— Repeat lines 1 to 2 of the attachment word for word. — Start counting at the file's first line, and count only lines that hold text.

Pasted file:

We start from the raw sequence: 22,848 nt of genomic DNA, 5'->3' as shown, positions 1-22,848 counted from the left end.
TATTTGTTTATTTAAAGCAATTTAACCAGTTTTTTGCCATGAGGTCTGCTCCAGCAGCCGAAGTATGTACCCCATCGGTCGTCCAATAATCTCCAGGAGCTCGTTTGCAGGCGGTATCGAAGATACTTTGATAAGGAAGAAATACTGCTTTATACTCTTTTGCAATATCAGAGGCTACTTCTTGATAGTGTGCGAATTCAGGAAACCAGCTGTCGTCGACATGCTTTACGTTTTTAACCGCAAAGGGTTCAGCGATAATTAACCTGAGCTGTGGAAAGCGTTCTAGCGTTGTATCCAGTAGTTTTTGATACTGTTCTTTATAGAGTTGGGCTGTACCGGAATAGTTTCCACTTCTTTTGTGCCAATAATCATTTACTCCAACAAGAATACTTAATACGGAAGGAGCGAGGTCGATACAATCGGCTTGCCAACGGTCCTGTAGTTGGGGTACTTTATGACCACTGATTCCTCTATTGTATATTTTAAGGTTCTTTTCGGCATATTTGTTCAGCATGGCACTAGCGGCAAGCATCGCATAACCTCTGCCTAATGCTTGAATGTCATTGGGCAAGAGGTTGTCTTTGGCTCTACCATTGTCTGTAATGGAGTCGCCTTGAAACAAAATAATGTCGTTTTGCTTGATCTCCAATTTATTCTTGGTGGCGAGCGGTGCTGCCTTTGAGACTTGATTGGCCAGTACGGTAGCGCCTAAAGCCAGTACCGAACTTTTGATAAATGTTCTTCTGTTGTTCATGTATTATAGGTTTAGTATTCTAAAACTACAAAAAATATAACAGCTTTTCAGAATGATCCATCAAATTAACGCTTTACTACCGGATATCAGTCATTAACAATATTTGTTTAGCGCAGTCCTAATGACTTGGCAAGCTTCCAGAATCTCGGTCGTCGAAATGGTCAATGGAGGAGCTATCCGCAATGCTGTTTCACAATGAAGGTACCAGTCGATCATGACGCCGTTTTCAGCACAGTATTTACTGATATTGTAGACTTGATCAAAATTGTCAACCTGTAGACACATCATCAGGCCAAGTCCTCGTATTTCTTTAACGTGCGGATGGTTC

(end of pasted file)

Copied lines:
We start from the raw sequence: 22,848 nt of genomic DNA, 5'->3' as shown, positions 1-22,848 counted from the left end.
TATTTGTTTATTTAAAGCAATTTAACCAGTTTTTTGCCATGAGGTCTGCTCCAGCAGCCGAAGTATGTACCCCATCGGTCGTCCAATAATCTCCAGGAGCTCGTTTGCAGGCGGTATCGAAGATACTTTGATAAGGAAGAAATACTGCTTTATACTCTTTTGCAATATCAGAGGCTACTTCTTGATAGTGTGCGAATTCAGGAAACCAGCTGTCGTCGACATGCTTTACGTTTTTAACCGCAAAGGGTTCAGCGATAATTAACCTGAGCTGTGGAAAGCGTTCTAGCGTTGTATCCAGTAGTTTTTGATACTGTTCTTTATAGAGTTGGGCTGTACCGGAATAGTTTCCACTTCTTTTGTGCCAATAATCATTTACTCCAACAAGAATACTTAATACGGAAGGAGCGAGGTCGATACAATCGGCTTGCCAACGGTCCTGTAGTTGGGGTACTTTATGACCACTGATTCCTCTATTGTATATTTTAAGGTTCTTTTCGGCATATTTGTTCAGCATGGCACTAGCGGCAAGCATCGCATAACCTCTGCCTAATGCTTGAATGTCATTGGGCAAGAGGTTGTCTTTGGCTCTACCATTGTCTGTAATGGAGTCGCCTTGAAACAAAATAATGTCGTTTTGCTTGATCTCCAATTTATTCTTGGTGGCGAGCGGTGCTGCCTTTGAGACTTGATTGGCCAGTACGGTAGCGCCTAAAGCCAGTACCGAACTTTTGATAAATGTTCTTCTGTTGTTCATGTATTATAGGTTTAGTATTCTAAAACTACAAAAAATATAACAGCTTTTCAGAATGATCCATCAAATTAACGCTTTACTACCGGATATCAGTCATTAACAATATTTGTTTAGCGCAGTCCTAATGACTTGGCAAGCTTCCAGAATCTCGGTCGTCGAAATGGTCAATGGAGGAGCTATCCGCAATGCTGTTTCACAATGAAGGTACCAGTCGATCATGACGCCGTTTTCAGCACAGTATTTACTGATATTGTAGACTTGATCAAAATTGTCAACCTGTAGACACATCATCAGGCCAAGTCCTCGTATTTCTTTAACGTGCGGATGGTTC